A class action lawsuit was filed in California Central District Court against GNC and Quest Nutrition, LLC, the makers of Quest Bars, alleging that the advertising and nutritional facts for the bars do not accurately reflect their content. The complaint and response are found in full below, as pdf links. Following those links, is a Salon.com article on Ronald J. Penna, the CEO of Quest Nutrition Revealed and/or alleged in the lawsuit is the following:

quest1 quest2

 

Quest Complaint.pdf

Quest Response.pdf

 

Monday, Jul 1, 2002 7:30 PM UTC

Dot-com noir

When Internet marketing goes sour: A sordid tale of spyware, “junk traffic,” bodybuilding and a half-baked plan for Hollywood glory.

Brian McWilliams

The men who ran Website Results, an Internet marketing company, had a unique test for gauging the moral fiber of their employees. According to former colleagues, Ronald J. Penna, Michael K. Osborn and Kevin Smith used to pose this question: Imagine there’s a peasant somewhere halfway across the world. If you could push a button and kill the person without getting caught, would you do it for a million dollars?

 

“For them, it was yes, in a heartbeat. They just wanted to know whether we felt the same way. Who even thinks that way?” said Steve Simkovitch, a salesman who worked for Website Results for most of 1999.

 

Website Results specialized in the quintessentially dot-com boom service of “search engine optimization” — the business of making sure a client’s Web site ranks high on the listings returned by search engines such as Google or AltaVista. For a time, the company performed so effectively that in August 2000, Penna and his partners sold Website Results to the online ad giant 24/7 Real Media for $95 million in stock.

 

But less than a year later, in May 2001, the three men were fired from their positions in top management. 24/7 Real Media officials won’t disclose why Penna, Osborn and Smith were sacked. But according to sources close to the company, the trio had built Website Results largely on fast talk and intimidation — a foundation that crumbled once the e-business boom went bust. None of the men, who are said to be in their early 30s, has responded to repeated interview requests.

 

But their story didn’t end with their firing by Real Media. Shortly afterwards, the three men founded a new company, called Intellitech. In May, Salon reported the strange tale of Intellitech and its “popup ad campaign from hell.” The story detailed how a particularly malevolent form of “spyware” came to be secretly installed on the computers of tens of thousands of Internet users.

 

The closer one looks, the more bizarre the story of Website Results and Intellitech becomes. Like all previous upheavals in commerce, the digital revolution has produced its share of opportunists and hucksters. But the saga of Website Results’ founders provides a rare insight into the dark side of the Internet boom. Three college buddies moved out to California in the late-1990s with dreams of becoming millionaires — and maybe even movie stars — off the Internet gold rush. Their tools of the trade: software programs that performed sleight-of-hand tricks on search engines, and a host of management tactics seemingly ripped from the pages of a Navy SEALs handbook. Call it dot-com noir — their tale cries out for a 21st century Raymond Chandler.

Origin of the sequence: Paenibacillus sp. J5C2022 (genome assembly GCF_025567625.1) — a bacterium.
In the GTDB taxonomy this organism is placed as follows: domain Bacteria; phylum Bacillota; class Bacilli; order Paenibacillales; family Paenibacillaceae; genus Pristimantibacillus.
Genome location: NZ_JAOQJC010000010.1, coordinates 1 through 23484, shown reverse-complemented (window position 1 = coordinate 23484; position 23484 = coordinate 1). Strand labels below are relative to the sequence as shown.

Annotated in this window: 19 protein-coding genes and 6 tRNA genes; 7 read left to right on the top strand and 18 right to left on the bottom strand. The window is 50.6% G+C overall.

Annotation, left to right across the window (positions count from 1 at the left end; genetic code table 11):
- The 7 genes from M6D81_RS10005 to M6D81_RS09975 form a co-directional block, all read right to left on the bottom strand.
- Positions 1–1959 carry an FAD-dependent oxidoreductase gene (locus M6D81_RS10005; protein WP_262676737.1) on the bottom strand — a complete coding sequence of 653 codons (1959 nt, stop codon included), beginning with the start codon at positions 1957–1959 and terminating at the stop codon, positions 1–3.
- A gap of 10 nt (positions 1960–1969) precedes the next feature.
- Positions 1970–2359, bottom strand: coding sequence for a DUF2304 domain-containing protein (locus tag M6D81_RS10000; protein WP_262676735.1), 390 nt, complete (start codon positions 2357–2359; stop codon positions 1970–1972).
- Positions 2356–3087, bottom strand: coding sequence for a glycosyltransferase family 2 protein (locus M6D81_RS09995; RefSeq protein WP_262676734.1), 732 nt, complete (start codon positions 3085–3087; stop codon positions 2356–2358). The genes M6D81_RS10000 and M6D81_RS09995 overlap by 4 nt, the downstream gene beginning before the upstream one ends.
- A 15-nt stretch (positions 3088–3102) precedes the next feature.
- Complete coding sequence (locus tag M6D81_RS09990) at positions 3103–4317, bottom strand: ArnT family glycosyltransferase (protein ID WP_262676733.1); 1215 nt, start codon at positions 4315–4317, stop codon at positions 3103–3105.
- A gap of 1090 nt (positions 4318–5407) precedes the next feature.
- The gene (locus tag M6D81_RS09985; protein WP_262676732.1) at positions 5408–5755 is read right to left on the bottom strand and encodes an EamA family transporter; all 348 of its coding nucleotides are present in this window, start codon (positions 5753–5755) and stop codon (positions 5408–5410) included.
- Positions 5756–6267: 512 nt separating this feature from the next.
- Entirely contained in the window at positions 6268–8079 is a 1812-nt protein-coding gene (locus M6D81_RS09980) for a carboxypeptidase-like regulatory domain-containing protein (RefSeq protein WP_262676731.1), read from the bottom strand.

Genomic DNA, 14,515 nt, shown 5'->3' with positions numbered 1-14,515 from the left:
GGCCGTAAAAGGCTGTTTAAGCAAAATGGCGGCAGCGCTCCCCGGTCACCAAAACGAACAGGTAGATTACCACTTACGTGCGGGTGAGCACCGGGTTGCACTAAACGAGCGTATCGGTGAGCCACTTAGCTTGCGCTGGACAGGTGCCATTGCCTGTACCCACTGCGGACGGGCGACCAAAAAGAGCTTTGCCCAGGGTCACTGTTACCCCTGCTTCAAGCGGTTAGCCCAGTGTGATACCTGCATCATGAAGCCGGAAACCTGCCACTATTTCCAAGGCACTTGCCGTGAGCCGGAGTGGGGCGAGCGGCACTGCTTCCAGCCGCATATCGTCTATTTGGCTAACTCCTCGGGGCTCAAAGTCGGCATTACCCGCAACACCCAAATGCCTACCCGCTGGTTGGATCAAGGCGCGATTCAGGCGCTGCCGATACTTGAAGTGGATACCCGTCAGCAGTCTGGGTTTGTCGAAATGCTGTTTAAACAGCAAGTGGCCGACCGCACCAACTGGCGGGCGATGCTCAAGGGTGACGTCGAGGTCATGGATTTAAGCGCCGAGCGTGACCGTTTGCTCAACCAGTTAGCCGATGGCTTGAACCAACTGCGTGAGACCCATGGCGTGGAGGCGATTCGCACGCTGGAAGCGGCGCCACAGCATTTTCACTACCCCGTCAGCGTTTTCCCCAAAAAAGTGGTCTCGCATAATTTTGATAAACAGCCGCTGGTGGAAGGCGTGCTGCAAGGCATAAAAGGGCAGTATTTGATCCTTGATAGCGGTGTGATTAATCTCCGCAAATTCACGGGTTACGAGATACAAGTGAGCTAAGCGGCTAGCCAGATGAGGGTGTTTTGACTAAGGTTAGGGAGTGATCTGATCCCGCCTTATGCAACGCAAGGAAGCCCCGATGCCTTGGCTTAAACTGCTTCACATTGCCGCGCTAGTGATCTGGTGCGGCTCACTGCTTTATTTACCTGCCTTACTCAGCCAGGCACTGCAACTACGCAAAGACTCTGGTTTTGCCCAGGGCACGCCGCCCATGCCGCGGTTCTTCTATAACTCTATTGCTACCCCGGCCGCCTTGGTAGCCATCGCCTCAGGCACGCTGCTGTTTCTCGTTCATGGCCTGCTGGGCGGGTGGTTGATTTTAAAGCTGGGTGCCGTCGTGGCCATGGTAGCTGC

According to former employees, the story starts in the Hughes Regency, an apartment complex in the less-than-tony Los Angeles suburb of Culver City where Penna, Osborn and Smith first set up shop. They eventually persuaded half of Website Results’ 25 or so employees to rent units in the buildings, according to David Earnest, a salesman for Website Results from February 1999 until December 2000.

 

Penna and Osborn, avid bodybuilders, outfitted one of the two-bedroom apartments with thousands of dollars worth of professional weightlifting equipment, said Earnest.

 

“They worked out twice a day and ate nothing but protein. They’re both built like Mack trucks,” he said.

 

Penna, in particular, used his physique to intimidate employees on a regular basis, according to Owen Hindman, a programmer who resigned in April over what he called the trio’s “shady” morals.

 

“During meetings, he loved to punch the wall right above somebody’s head and tell them they were crap,” said Hindman.

 

The three men ran the company like a cult, according to former employees, with most staffers routinely working 16-hour days without bonuses or overtime. Employees were afraid to openly question management, to blow the whistle or to quit.

 

At the time, Website Results was one of several companies engaged in the nascent business of “search engine optimization” (SEO).

 

The pitch to Web merchants and other traffic-hungry sites was that Website Results had a secret sauce for getting companies ranked highly by search engines such as AltaVista, Lycos, Webcrawler and the like. Using sleight-of-hand techniques such as “doorway pages” and “cloaking,” Website Results was able to trick the search sites into listing clients at the top of search results.